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Afghan Nomads Cite Poor Representation In Elections

A Kuchi tent in the central Afghan provinc eof Uruzgan.
A Kuchi tent in the central Afghan provinc eof Uruzgan.

Afghanistan was once home to the one of the largest nomadic populations in the world, but decades of war have decimated their unique wandering lifestyle.

Kabul’s efforts to rehabilitate millions of Afghan nomads, locally called Kuchis, by granting them special representation in the parliament appears to have done little to alleviate their woes.

Officials say members of Afghanistan’s nomadic communities face challenges in participating in the October 20 vote. Kuchi leaders claim that some candidates aspiring to represent an estimated 5 million nomads are not part of their community.

Ramzan Kuchi, a nomad leader, says that some among the 44 candidates competing for the 10 seats reserved for Kuchis in the 249-member Wolesi Jirga, or lower house of the parliament, are not Kuchis.

He says candidates are only participating in the election for the perks and privileges enjoyed by lawmakers.

“They are using us as a bridge to reach the corridors of power,” he told Radio Free Afghanistan on October 11. “There are some men and women among these candidates who have only heard of Kuchis; they don’t know anything our traditions and customs.”

Ayub Khan, another Kuchi tribal leader, says the lawmakers elected to special nomad seats have done little to uplift the community during the past two terms of the parliament.

“Some of our previous representatives were elected because they had played leadership roles in our communities, but once in the parliament they only pursued their personal interests and paid little attention to our problems,” he told Radio Free Afghanistan.

This, he says, has prompted many former Kuchi lawmakers to now run in the election on general seats.

Afghan law requires candidates competing for the Kuchi seats to carry identity papers to verify they are part of the community. It also stipulates that three of the 10 Kuchi lawmakers be women. Khan says some Kuchi women candidates are not from their community.

In Kabul, Mehrabuddin Solaimankhel disagrees. He runs the campaign for one of the female Kuchi candidates, Maryam Solaimankhel. He told Gandhara RFE/RL that they have met all the legal requirements of running in the election.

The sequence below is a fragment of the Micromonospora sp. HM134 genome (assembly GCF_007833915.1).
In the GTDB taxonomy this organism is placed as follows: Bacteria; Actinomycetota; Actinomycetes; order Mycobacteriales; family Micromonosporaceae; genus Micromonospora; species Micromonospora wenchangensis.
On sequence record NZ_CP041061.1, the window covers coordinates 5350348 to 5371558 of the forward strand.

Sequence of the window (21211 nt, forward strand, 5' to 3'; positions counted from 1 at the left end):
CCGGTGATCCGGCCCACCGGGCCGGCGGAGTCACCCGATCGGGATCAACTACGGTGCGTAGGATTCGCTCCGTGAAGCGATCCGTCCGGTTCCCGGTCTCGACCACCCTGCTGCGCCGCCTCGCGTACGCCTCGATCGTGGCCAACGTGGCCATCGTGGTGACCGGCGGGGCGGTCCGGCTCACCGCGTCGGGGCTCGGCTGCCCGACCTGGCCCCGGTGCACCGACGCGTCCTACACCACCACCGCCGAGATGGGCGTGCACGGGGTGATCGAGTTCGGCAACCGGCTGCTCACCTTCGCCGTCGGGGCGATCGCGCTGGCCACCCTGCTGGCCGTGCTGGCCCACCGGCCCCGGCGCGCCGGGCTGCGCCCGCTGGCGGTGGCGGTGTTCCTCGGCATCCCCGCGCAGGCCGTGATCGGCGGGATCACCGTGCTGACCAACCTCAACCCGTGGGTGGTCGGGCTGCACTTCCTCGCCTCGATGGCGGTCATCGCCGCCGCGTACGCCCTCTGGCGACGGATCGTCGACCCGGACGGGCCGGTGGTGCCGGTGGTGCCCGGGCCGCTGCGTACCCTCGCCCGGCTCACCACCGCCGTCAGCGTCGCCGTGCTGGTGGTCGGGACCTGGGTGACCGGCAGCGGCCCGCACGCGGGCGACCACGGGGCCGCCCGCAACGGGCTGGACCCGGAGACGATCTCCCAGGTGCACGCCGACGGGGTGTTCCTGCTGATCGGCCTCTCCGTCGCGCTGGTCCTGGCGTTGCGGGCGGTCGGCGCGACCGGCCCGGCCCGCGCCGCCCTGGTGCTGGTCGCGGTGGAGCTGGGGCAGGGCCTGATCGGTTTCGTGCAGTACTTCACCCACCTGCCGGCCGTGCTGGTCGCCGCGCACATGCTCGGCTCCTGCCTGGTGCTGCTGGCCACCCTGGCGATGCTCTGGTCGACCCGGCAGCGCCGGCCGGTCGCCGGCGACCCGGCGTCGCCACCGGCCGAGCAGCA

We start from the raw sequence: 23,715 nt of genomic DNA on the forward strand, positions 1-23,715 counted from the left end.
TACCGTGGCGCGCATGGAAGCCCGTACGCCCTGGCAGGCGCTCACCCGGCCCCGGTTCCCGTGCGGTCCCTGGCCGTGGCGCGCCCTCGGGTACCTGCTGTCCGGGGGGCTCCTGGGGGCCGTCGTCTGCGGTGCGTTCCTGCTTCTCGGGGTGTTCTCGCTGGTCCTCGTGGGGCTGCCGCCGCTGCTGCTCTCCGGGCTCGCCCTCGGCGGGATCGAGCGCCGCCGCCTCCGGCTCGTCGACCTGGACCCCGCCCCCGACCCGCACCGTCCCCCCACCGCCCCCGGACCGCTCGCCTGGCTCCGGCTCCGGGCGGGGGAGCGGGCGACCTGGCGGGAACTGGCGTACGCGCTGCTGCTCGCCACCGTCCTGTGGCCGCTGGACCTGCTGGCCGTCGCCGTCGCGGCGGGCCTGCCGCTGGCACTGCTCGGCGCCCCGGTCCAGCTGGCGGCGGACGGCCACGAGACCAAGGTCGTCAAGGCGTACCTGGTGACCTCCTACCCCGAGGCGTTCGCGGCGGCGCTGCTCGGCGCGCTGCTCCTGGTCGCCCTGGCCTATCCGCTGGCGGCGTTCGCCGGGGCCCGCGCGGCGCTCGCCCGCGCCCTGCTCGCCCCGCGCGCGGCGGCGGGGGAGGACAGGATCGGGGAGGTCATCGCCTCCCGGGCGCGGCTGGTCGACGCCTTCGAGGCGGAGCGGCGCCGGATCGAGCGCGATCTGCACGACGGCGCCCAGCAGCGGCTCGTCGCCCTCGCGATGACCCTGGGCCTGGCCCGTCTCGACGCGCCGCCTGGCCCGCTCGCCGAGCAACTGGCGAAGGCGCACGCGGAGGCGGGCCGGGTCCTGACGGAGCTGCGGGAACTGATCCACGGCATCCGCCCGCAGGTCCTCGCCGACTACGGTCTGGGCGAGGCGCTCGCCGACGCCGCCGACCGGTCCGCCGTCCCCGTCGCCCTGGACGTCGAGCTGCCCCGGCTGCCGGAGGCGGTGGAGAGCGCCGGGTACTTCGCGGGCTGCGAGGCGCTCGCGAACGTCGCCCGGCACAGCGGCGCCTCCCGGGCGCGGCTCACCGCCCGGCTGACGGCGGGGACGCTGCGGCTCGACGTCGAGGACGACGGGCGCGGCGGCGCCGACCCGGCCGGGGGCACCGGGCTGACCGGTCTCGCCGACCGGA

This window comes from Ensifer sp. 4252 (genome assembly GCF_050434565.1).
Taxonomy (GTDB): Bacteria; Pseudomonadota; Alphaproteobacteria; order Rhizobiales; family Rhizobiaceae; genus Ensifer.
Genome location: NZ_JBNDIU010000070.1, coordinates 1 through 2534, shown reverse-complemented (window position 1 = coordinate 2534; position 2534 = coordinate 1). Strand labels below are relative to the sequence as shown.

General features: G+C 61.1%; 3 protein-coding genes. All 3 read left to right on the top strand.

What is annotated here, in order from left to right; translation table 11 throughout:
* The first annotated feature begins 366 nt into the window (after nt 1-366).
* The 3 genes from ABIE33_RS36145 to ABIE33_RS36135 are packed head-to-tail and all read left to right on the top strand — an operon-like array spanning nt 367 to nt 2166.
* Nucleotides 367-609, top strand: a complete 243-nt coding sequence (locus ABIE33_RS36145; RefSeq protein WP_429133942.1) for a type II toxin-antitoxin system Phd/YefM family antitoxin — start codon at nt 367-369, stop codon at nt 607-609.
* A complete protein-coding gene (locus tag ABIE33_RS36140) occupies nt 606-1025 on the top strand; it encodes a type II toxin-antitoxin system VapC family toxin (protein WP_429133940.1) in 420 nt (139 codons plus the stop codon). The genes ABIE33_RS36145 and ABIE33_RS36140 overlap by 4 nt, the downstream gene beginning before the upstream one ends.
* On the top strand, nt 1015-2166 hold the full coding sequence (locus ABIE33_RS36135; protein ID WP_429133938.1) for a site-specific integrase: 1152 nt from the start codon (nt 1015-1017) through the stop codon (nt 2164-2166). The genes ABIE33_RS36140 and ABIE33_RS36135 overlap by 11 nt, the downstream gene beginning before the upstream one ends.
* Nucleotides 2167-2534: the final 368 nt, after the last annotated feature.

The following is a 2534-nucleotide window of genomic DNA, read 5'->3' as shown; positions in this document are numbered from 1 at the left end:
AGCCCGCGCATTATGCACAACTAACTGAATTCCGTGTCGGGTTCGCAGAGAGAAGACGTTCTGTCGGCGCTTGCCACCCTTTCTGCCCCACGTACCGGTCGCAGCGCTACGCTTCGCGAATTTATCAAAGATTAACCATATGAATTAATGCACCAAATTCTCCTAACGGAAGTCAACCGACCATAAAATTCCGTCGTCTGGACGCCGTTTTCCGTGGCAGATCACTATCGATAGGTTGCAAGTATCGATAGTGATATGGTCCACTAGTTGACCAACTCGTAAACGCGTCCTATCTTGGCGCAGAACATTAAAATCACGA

“I think it is wrong for individuals to question the identity of individual candidates, because they have met legal requirements to run in the polls,” he noted.

Zabihullah Sadaat, a spokesman for the Independent Election Commission of Afghanistan (IEC), agrees. “Most of the candidates vying for the Kuchi seats are Kuchis because they are met all our requirements,” he said. “They are required to have identity cards that clearly identify them as Kuchis.”

IEC estimates that only half a million eligible Kuchis are registered to vote.

Most of Afghanistan’s Kuchis come from the country’s largest ethnic groups, the Pashtuns. Parts of more than one dozen tribes of the Ghilzai confederacy are considered nomadic.

Wars, modernity, ecological changes, and urbanization have decimated their lifestyle, which involved livestock herding and trade. Most Afghan nomads typically migrated to cooler pastures in the Hindu Kush highlands in the summers and moderate lowlands along the Indus river in today’s Pakistan and northern Afghanistan during the winter.

Solaimankhel says most of the transnational nomadic movements have ceased as many tribes now migrate within Afghanistan. He says Afghan nomads are finding it hard to adjust to sedentary lifestyles.

He says that it “broke their hearts” to see the conditions many nomadic communities are living in.

FILE: Afghan Kuchi girls attend lessons on the outskirts of Kabul.
FILE: Afghan Kuchi girls attend lessons on the outskirts of Kabul.

“Kuchis still do not have the necessities of life. Everywhere we went, people asked us to help provide clean drinking water,” he said. “We saw little evidence of any development projects such as a mobile schools or clinics that could cater to nomads.”

Unlike other candidates who typically run from a provincial constituency, the nomads have one constituency across the country. This means that most campaigning takes place by making telephone calls, word of mouth, and over the Internet.

“Many voters express their willingness to vote for us when they learn our candidate was not previously a lawmaker,” Solaimankhel said, noting the widespread disappointment with previous representatives of the group.

Abdul Rahman Tasaal, a young Kuchi activist, is urging voters to elected educated representatives for the community.

“Our conditions might change if our representatives are able to raise their voices for our rights in the parliament,” he noted.